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Sector Focus: Mining

Has the leopard changed its spots.

Bill Clinton once said, “The price of doing the same old thing is far higher than the price of change”. Given the recent strength of the resources sector, we thought it would be appropriate to assess whether renewed supply discipline can lead to sustained outperformance over the long term. As urbanization trends and middle classes in emerging markets expand, so will the need for infrastructure. Furthermore, the composition of such, needs to shift towards reduced carbon intensity and renewables. Therefore, we believe global infrastructure needs to be rethought and redeveloped, with the support of the mining sector.

During the early 2000s, mining companies were the darlings. Strong demand from emerging markets, especially China, saw these companies capture market share via capacity expansion. The idea of higher margins due to ‘economies of scale’ was a widespread belief. In 2015, it all came crashing down – some companies were forced into capital raises and asset sales as balance sheets blew out, covenants were breached, and rating agencies became increasingly critical of the sector’s prospects.

So where did it all go wrong? Shareholders began to reward businesses with growth pipelines and market share gains – the optimal level of production was the maximum level of production. The market was infatuated with strong volume growth, progressive dividend policies, and frowned upon ‘lazy’ balance sheets; but overlooked some key metrics: Return on Assets, Return on Equity and Free Cash Flow were all declining over this period.

‘Economies of scale’ benefit fixed cost businesses that add incremental volume at lower incremental costs. Once scale is reached, the J-curve effect takes hold and we see a rapid rise in profits. Does this hold true for mining? Does the same apply to businesses with exhaustible mineral resources and structural grade declines?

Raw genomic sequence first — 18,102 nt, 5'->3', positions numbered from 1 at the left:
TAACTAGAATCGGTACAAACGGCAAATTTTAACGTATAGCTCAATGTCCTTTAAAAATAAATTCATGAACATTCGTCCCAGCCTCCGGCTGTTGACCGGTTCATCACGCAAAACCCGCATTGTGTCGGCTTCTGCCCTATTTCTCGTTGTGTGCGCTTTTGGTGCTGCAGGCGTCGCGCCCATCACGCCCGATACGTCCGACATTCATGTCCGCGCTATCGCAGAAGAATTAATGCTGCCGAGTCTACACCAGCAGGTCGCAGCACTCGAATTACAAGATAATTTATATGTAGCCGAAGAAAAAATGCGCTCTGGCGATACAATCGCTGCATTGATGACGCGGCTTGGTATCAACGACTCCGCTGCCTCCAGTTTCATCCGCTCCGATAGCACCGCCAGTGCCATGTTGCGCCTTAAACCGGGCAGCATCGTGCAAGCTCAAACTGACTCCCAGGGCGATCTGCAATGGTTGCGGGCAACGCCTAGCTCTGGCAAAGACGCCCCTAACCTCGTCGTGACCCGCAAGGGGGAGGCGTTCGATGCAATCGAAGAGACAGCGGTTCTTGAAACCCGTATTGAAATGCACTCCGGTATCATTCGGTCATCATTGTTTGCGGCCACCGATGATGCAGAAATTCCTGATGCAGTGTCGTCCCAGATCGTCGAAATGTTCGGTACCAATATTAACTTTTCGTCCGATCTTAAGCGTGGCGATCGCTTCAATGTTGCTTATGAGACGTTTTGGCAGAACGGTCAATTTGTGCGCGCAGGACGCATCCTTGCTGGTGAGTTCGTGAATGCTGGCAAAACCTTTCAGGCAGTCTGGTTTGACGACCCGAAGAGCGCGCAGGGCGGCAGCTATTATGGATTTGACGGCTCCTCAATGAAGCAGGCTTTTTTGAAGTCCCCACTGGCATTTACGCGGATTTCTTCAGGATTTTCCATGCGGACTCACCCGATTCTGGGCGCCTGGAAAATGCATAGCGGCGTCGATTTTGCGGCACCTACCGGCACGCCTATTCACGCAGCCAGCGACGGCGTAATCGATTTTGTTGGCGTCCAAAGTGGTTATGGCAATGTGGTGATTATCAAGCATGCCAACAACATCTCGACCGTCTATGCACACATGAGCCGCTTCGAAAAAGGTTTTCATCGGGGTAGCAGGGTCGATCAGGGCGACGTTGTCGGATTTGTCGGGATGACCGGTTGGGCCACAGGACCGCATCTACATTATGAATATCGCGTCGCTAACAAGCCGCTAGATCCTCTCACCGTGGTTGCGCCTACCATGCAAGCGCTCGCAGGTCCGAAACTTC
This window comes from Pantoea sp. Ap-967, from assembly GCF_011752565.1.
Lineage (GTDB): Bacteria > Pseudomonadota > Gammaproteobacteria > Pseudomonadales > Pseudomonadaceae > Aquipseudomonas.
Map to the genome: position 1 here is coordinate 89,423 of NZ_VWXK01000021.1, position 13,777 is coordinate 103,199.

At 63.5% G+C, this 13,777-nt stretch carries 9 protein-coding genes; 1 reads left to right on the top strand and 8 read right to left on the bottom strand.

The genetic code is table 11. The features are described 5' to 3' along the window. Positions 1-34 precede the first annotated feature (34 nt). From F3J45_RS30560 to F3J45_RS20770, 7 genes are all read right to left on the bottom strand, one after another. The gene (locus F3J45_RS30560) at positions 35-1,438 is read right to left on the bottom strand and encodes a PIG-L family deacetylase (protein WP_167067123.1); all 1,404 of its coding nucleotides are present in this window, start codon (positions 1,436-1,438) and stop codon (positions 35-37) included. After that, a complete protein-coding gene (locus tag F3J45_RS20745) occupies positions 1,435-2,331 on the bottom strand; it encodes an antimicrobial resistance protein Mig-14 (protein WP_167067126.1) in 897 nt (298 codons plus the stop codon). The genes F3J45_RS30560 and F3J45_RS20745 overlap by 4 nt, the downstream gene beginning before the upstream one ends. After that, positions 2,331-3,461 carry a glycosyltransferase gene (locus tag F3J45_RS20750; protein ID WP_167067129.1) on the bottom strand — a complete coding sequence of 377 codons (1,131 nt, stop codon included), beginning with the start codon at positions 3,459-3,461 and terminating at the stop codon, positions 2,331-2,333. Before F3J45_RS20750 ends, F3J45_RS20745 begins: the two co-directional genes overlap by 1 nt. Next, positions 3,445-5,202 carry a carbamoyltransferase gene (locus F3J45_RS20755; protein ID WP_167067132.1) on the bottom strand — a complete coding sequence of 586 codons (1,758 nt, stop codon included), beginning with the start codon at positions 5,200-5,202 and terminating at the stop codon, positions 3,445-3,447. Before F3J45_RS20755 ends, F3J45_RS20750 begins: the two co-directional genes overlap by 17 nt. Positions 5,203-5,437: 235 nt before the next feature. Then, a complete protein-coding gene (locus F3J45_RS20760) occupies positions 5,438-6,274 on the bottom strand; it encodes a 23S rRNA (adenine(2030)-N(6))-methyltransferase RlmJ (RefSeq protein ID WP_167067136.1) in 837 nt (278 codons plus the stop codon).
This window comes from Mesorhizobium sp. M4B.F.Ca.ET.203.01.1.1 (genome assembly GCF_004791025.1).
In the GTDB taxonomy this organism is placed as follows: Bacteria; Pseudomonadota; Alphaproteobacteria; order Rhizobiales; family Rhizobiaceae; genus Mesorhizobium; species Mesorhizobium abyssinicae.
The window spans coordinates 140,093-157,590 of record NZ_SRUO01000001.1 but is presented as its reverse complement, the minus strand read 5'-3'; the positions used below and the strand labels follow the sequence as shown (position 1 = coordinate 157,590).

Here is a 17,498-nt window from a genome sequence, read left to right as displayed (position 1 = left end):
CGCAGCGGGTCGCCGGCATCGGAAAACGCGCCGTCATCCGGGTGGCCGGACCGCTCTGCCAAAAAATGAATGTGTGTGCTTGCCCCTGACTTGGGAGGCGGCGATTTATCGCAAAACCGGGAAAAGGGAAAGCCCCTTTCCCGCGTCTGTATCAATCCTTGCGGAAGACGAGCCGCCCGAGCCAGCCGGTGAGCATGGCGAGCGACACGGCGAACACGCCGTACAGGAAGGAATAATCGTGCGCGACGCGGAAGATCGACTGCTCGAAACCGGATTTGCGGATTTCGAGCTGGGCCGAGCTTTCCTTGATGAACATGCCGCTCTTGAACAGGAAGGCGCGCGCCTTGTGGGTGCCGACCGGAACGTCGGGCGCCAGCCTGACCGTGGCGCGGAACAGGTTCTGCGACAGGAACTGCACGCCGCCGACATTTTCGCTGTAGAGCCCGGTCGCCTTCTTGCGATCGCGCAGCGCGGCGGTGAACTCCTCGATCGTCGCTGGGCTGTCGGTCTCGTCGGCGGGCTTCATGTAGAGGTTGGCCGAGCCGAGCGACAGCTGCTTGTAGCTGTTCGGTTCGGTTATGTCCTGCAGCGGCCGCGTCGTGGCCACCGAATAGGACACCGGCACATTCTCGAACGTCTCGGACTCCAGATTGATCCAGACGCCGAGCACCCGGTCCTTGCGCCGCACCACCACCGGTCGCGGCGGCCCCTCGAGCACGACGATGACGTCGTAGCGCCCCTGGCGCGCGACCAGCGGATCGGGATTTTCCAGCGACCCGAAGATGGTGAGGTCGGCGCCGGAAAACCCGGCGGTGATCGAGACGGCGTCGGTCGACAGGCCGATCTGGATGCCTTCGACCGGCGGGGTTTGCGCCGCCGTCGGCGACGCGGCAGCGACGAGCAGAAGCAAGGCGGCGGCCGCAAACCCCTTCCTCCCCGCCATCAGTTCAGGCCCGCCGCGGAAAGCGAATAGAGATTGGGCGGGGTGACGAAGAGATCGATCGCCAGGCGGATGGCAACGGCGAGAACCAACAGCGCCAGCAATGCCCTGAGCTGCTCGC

We are of the view that businesses with exhaustible mineral resources and structural grade declines face diseconomies of scale past a certain level of production. The cost curve starts increasing after a point and the marginal unit produced becomes disadvantageous to shareholders (Exhibit 1). The assumption in Exhibit 1 is a robust demand backdrop and predictable supply – both of which are inherently difficult to predict.

Source: Melville Douglas


Capacity expansions give rise to an oversupply and thus we see declining pricing profiles as more supply is introduced into the market. By producing volume at any cost this is effectively value transfer from the mines to the consumers.

Costs actually start to rise again as production is pushed beyond a certain level. Operating costs rise as there is greater competition for diesel, machinery, equipment and labour. The structural grade declines inherent in all ore bodies also result in higher strip ratio’s (the volume of waste material required to be moved to extract the same tonnage of ore), increasing costs further.

As capacity increases, so does depreciation. In industries where economies of scale are realized, increased depreciation is acceptable as the added marginal unit at lower overall costs still benefits the shareholder. However, this is not the case for businesses with diseconomies of scale.


As we saw in 2011-2015, shareholders began rewarding businesses with growth pipelines. Management continued to approve projects, justifying why the market could absorb the additional capacity. These expansion strategies were often on the back of optimistic feasibility studies and overpriced mergers and acquisitions. When demand inevitably pulled back, prices retreated, and significant impairments were realized.